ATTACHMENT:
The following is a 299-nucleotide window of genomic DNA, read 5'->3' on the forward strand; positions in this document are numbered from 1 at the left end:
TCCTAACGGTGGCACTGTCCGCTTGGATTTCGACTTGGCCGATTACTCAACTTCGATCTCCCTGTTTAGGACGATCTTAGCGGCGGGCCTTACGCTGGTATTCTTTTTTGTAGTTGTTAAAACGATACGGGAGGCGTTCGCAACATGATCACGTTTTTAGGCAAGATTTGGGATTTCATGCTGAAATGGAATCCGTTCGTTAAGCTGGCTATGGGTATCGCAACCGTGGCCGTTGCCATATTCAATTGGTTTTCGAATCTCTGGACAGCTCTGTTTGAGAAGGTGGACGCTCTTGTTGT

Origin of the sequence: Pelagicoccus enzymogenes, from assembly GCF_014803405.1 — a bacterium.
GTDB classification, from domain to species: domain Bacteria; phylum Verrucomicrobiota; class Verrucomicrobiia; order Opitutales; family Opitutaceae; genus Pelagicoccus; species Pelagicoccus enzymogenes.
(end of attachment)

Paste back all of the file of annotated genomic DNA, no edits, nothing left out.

The following is a 299-nucleotide window of genomic DNA, read 5'->3' on the forward strand; positions in this document are numbered from 1 at the left end:
TCCTAACGGTGGCACTGTCCGCTTGGATTTCGACTTGGCCGATTACTCAACTTCGATCTCCCTGTTTAGGACGATCTTAGCGGCGGGCCTTACGCTGGTATTCTTTTTTGTAGTTGTTAAAACGATACGGGAGGCGTTCGCAACATGATCACGTTTTTAGGCAAGATTTGGGATTTCATGCTGAAATGGAATCCGTTCGTTAAGCTGGCTATGGGTATCGCAACCGTGGCCGTTGCCATATTCAATTGGTTTTCGAATCTCTGGACAGCTCTGTTTGAGAAGGTGGACGCTCTTGTTGT

Origin of the sequence: Pelagicoccus enzymogenes, from assembly GCF_014803405.1 — a bacterium.
GTDB classification, from domain to species: domain Bacteria; phylum Verrucomicrobiota; class Verrucomicrobiia; order Opitutales; family Opitutaceae; genus Pelagicoccus; species Pelagicoccus enzymogenes.